Last year, a report from the BBC suggested that cargo bikes really are everywhere, as a rapidly urbanizing world tries to figure out the challenge of moving goods around the Globe's dense, not-so-drivable cities.
Now a report from The Guardian seems to back that claim up, looking at the rapid growth of cargo bike delivery services in cities and towns across the UK. Encouragingly, The Guardian report seems to suggest that this is less about token "green credentials" for many bike delivery customers, and more about bikes simply being the best tool for the job when it comes to the last few miles of delivery:
While local companies enjoy the green cachet of using cargo bikes, said Keam, for bigger clients it is convenience that counts: “We’re seeing growth in parts of the British economy, retail is moving online and the number of deliveries being made is going through the roof. But there’s no road space for that to happen. The only way you can grow urban economies is by changing the way you manage logistics in a city.”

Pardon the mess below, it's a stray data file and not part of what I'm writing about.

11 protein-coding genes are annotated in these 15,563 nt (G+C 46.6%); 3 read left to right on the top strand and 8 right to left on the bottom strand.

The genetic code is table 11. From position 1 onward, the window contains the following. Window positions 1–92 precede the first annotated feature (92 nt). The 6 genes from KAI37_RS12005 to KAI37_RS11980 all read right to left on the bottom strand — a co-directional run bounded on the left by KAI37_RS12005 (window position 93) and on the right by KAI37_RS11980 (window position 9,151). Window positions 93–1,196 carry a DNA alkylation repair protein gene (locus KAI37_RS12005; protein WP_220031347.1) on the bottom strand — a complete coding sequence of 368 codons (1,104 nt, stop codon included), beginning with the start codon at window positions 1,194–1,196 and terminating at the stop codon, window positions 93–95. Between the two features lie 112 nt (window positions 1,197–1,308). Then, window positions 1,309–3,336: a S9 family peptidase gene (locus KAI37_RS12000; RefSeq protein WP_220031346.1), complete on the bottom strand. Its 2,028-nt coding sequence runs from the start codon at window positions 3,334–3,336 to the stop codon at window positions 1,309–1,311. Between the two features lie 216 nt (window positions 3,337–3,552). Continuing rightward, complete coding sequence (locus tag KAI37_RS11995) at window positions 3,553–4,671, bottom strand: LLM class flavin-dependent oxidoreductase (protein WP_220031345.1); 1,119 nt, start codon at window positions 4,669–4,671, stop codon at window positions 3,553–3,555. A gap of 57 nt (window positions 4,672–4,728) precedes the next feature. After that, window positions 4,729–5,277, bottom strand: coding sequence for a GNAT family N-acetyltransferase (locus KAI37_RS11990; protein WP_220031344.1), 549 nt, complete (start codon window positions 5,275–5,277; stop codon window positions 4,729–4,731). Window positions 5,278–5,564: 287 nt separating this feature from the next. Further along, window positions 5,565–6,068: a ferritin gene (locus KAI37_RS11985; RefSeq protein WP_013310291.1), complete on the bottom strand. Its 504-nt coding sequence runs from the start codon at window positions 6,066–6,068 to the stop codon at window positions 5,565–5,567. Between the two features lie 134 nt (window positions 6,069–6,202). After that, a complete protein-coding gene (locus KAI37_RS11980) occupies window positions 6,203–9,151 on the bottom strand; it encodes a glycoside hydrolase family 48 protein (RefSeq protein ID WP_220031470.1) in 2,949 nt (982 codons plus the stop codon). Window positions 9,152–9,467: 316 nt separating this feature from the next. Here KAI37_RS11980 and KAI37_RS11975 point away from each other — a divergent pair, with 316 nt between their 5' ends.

It is also, I think, validation for the idea that we should stop or reduce our pandering to car drivers in our urban centers. While the initial knee-jerk reaction from businesses and residents alike appears to be nerves and outrage, whenever pedestrianization or traffic restrictions are imposed, the rise of the cargo bike shows something that free market conservatives have been banging on about for years: Markets will innovate new solutions to adapt to new conditions.
Given the awful death toll of our automotive addiction, this is a trend that shouldn't just be celebrated—but actively encouraged. Whether it's by raising the tax on gas, making cities more bike friendly or getting serious about providing government support to these human-powered economic engines, there's much more to be done to get cargo bikes into the mainstream.
Still, things are pedaling in the right direction.